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The Gapahuk's interior includes a bathroom with toilet and shower, a second small toilet, and three bedrooms
The Gapahuk can be configured to operate fully off-the-grid and Snøhetta says that its sloping roof is ideal for attaching solar panels
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The Gapahuk can be configured to operate fully off-the-grid and Snøhetta says that its sloping roof is ideal for attaching solar panels
Villa Ypsilon measures 150 sq m (1,614 sq ft)
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Villa Ypsilon measures 150 sq m (1,614 sq ft)
Villa Ypsilon's intricate ceiling
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Villa Ypsilon's intricate ceiling
Villa Ypsilon under construction
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Villa Ypsilon under construction
The remote location of the project and a limited budget (it was built for a relative so many fees were wavered) meant that Villa Ypsilon's construction posed a bit of a challenge for LASSA
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The remote location of the project and a limited budget (it was built for a relative so many fees were wavered) meant that Villa Ypsilon's construction posed a bit of a challenge for LASSA
Villa Ypsilon's swimming pool
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Villa Ypsilon's swimming pool
Villa Ypsilon's green roof can be walked upon to take in the view
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Villa Ypsilon's green roof can be walked upon to take in the view
Villa Ypsilon has a total floorspace of 150 sq m (1,614 sq ft)
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Villa Ypsilon has a total floorspace of 150 sq m (1,614 sq ft)
Binh House was designed by Vietnam's Vo Trong Nghia Architects
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Binh House was designed by Vietnam's Vo Trong Nghia Architects
Binh House is located in Ho Chi Minh City
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Binh House is located in Ho Chi Minh City
Binh House has a total floorspace of 233 sq m (2,507 sq ft)
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Binh House has a total floorspace of 233 sq m (2,507 sq ft)
Binh House has lots of greenery on the inside and outside
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Binh House has lots of greenery on the inside and outside
Binh House has a jacuzzi 
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Binh House has a jacuzzi 
New Atlas highlights the best houses of 2017
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New Atlas highlights the best houses of 2017
Binh House serves as home to three generations of the same family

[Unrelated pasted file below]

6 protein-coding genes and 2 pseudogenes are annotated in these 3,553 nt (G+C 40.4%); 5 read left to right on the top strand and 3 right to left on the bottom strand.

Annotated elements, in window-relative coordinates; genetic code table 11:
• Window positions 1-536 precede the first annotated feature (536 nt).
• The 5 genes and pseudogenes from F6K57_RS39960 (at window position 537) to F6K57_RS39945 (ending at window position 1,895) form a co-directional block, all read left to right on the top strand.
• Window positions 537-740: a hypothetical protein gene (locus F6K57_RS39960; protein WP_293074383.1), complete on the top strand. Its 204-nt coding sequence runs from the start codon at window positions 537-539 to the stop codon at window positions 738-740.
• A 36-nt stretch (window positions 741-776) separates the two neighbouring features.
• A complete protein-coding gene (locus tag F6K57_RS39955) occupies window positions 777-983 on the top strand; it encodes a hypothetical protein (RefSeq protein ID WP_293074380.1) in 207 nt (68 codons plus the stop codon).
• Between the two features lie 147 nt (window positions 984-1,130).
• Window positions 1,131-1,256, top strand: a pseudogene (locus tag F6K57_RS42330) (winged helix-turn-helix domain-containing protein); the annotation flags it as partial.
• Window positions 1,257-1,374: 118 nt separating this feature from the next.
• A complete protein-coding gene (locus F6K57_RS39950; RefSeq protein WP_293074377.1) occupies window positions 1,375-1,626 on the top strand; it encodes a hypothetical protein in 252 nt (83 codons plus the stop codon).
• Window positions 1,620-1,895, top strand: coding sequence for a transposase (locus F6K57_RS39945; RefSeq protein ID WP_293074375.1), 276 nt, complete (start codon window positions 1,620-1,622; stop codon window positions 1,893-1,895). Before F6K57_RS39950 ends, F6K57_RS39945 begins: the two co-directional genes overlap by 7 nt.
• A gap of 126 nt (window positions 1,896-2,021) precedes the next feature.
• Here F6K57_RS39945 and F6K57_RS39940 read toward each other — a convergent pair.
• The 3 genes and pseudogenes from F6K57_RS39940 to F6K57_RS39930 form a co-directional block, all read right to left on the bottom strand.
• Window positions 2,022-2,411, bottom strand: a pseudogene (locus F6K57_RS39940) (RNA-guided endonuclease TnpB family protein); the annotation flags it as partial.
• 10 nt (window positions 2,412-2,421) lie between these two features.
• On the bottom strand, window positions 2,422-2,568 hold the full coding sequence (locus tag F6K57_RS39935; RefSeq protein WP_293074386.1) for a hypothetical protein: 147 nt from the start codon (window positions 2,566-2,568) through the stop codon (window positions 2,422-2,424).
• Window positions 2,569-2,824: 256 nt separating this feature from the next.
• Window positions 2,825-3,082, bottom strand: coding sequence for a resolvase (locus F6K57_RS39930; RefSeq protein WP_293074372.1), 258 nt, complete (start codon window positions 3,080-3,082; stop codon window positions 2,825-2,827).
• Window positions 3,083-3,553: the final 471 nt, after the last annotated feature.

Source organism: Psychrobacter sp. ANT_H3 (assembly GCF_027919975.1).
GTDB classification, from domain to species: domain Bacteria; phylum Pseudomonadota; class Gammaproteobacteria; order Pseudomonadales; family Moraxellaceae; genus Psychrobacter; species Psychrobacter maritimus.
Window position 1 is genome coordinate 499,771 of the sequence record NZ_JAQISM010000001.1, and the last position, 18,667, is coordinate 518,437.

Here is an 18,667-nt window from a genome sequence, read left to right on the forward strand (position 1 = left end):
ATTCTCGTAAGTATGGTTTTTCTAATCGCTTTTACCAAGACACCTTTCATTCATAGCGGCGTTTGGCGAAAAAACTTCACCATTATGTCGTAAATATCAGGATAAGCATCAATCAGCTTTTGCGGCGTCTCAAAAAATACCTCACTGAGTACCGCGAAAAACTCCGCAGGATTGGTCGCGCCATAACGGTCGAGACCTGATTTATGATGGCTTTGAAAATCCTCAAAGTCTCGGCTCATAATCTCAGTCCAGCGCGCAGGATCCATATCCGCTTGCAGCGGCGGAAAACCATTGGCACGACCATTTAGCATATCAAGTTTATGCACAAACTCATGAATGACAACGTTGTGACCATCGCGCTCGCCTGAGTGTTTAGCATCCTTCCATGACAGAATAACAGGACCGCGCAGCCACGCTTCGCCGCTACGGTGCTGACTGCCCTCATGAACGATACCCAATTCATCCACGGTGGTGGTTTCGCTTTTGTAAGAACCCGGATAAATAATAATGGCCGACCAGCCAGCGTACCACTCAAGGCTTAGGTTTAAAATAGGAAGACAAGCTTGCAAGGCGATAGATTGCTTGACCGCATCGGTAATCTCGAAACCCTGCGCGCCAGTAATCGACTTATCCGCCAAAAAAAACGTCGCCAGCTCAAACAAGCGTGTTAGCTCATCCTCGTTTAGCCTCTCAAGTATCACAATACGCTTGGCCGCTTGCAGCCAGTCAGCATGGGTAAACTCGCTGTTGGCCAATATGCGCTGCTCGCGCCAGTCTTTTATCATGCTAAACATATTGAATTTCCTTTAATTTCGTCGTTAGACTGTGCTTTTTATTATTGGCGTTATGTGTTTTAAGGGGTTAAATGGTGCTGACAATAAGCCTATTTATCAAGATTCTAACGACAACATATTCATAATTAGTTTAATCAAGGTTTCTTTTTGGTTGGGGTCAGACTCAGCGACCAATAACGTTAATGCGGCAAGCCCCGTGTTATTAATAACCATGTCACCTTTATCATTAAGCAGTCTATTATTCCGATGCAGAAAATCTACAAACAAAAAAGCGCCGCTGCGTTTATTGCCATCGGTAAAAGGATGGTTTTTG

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Binh House serves as home to three generations of the same family
Binh House has lots of greenery on the inside and outside
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Binh House has lots of greenery on the inside and outside
The SkinnyScar measures just 3.7 m (12 ft) wide 
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The SkinnyScar measures just 3.7 m (12 ft) wide 
The SkinnyScar comprises a total floorspace of 140 sq m (1,506 sq ft) spread over three floors
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The SkinnyScar comprises a total floorspace of 140 sq m (1,506 sq ft) spread over three floors
The SkinnyScar's second floor contains a small library facing the street and a lounge with a net hammock that overlooks the garden
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The SkinnyScar's second floor contains a small library facing the street and a lounge with a net hammock that overlooks the garden
The SkinnyScar's snug bathroom
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The SkinnyScar's snug bathroom
The SkinnyScar's patterned brick facade
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The SkinnyScar's patterned brick facade
The SkinnyScar's snug bathroom
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The SkinnyScar's snug bathroom
The SkinnyScar's patterned brick facade
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The SkinnyScar's patterned brick facade
A photo showing the plot that the SkinnyScar house was built upon 
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A photo showing the plot that the SkinnyScar house was built upon 
The SkinnyScar's second floor contains a small library facing the street and a lounge with a net hammock that overlooks the garden
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The SkinnyScar's second floor contains a small library facing the street and a lounge with a net hammock that overlooks the garden

The use of green building standards, the proliferation of off-grid technology and advances in 3D-printing all make this an exciting time for residential architecture and this is reflected in the homes we've covered during the past 12 months. A floating off-grid luxury pad, a 3D-printed house, and a sustainable home that can be built in a few days all feature in our pick of the best houses of 2017.

We've tried to be selective with our choice here and not just focus on enviable luxury houses (though to be fair there's at least one of those, too). Each home has something to appreciate – whether particularly affordable, groundbreaking, sustainable or just interesting.

Without further ado, have a look through our selection below before heading to the gallery for more photos and info.

3D-printed house – Apis Cor

The completed 3D-printed house